The study of the fluorination of various carbon materials by plasma makes it possible to understand more fully the effect of such treatment on the properties of graphene oxide. The effect of plasma SF6 fluorination on the properties of graphene was investigated in [55, 56, 57, 58, 59]. Baraket et al. the chemical vapor deposition (CVD) graphene was treated with a pulsed Ar/SF6 plasma (pulse duration 2 ms and period 20 ms, plasma exposure time was 6 s and the total treatment time was 60 s) at a pressure of 50 mTorr, where the reactive gas was 5% of the total flow rate [55]. The ion energy was on the average 3 eV, which the latter is lower than the bonding energy of C-C (3.6 eV) or C〓C bonds (6.35 eV) that form the graphitic plane of graphene. The total fluorine content after plasma treatment, measured by the XPS method, was 18 at.%. Moreover, no sulfur or sulfur compounds were observed after treatment. The intensity of the D band in Raman spectra caused by the disturbances increases significantly and exceeds the intensity G of the peak. Although the incident ion energies are low to cause impact-driven physical defects, the ion energies are sufficient to drive chemical reactions at the surface when reactive ions and/or neutrals are present during irradiation. Fluorine forms two types of bonds with carbon: ionic and semi-ionic bonds, which do not violate the planar character of graphene, and covalent sp3-hybridized bonds. The increase in the intensity of the D band in the Raman spectra indicates an increasing amount of carbon bound to sp3 in the structure of the modified grapheme [18, 33]. After heat treatment at T = 500°C in an Ar atmosphere with a duration of 10 min, the fluorine is completely removed, the intensities of D and D′ peaks, as well as the ID/IG ratio drastically decrease [55]. In [56] the effect of pure SF6 plasma generated in an reactive ion etcher (RIE) system at a radio-frequency of 13.56 MHz on epitaxial grapheme. An rf power of 50 W and an SF6 partial pressure of 100 mTorr were used for all experiments. From XPS, ultraviolet photoelectron spectroscopy (UPS) and Raman spectroscopy of multilayer epitaxial graphene, the authors concluded that the configuration of sp2 graphene remains unchanged after plasma treatment, and fluorination is limited to one or two surface layers. The authors believe that fluorination to the carbon atoms at the edges of graphite domains generated by ion-bombardment. Similar studies of the effect on graphene obtained by a micromechanical method were carried out by Yang [57]. The plasma processing conditions were as follows: 5 Pa of pressure, 5 W of power and a 5 sccm gas feed rate by different durations. From Raman spectra studies, the authors report that fluorination of single-layer graphene occurs is much more feasible than that of bilayer and trilayer graphenes, for which high fluorination times are required. Studies have shown that the process of plasma fluorination of graphene is a reversible process. The annealing carried out by the authors at a temperature of 970° K for 1 hour completely restored the original graphene structures.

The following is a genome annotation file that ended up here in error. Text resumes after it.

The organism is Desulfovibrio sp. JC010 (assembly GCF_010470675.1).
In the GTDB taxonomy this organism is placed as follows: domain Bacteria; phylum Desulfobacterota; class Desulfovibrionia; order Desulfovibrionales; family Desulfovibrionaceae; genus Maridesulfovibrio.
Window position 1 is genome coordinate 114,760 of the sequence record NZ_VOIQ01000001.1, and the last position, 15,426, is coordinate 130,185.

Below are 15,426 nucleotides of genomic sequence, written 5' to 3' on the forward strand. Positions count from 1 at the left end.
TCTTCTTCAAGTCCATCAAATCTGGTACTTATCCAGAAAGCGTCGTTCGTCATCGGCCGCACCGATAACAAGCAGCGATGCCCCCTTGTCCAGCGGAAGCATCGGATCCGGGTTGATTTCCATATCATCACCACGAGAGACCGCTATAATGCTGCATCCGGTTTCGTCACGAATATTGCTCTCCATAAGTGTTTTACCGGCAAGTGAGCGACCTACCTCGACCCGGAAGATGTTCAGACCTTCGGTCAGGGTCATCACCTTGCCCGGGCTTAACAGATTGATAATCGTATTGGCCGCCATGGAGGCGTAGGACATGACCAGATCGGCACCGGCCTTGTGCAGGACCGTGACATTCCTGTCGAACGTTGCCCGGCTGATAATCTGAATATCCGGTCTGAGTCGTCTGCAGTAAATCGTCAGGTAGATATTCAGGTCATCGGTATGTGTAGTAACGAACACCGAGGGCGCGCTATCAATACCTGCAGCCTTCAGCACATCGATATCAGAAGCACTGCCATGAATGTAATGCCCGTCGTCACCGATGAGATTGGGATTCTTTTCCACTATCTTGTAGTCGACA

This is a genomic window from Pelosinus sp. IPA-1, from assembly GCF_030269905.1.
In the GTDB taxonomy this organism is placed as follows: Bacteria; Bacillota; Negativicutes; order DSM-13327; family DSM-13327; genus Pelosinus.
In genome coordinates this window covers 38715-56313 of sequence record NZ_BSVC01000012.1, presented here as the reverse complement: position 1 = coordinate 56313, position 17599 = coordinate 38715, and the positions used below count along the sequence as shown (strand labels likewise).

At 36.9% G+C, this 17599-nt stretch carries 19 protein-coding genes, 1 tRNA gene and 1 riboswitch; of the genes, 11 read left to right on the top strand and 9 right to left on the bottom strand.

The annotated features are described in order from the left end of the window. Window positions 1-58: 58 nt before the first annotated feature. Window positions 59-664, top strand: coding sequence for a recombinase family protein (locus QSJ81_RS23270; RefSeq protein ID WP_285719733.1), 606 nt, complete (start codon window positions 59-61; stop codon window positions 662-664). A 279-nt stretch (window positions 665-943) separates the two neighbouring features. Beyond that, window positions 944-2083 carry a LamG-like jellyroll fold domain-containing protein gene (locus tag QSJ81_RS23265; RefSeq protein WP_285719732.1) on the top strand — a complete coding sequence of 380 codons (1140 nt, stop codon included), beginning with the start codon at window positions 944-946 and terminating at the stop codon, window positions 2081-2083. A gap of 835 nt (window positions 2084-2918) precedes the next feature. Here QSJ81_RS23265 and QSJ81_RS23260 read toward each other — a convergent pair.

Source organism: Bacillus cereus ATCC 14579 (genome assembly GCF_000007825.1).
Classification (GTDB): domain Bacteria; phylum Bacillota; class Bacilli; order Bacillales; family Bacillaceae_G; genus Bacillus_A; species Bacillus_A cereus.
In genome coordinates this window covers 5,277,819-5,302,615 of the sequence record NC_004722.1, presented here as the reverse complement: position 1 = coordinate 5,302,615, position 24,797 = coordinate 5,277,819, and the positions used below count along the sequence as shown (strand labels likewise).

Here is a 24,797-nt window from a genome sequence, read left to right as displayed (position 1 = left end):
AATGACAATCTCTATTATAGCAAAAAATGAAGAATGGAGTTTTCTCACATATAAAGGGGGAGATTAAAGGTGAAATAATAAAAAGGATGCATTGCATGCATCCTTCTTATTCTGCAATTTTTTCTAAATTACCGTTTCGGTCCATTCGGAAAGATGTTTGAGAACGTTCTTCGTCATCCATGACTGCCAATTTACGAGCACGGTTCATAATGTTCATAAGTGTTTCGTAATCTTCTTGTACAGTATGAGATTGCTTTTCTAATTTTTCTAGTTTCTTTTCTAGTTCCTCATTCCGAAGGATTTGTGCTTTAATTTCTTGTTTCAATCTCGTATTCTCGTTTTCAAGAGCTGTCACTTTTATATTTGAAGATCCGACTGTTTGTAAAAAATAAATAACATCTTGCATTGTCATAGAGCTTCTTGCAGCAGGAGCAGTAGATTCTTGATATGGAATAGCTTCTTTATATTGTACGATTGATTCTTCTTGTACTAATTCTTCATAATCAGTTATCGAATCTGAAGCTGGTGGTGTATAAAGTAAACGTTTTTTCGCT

Chen et al. [58] from the Raman analysis of spectra of graphene exposed in plasma SF6 (5 Pa, 5 W, 5 sccm) concluded about p-doping of graphene. Moreover, the p-doping of the edges of monolayer graphene is more significant than its central part.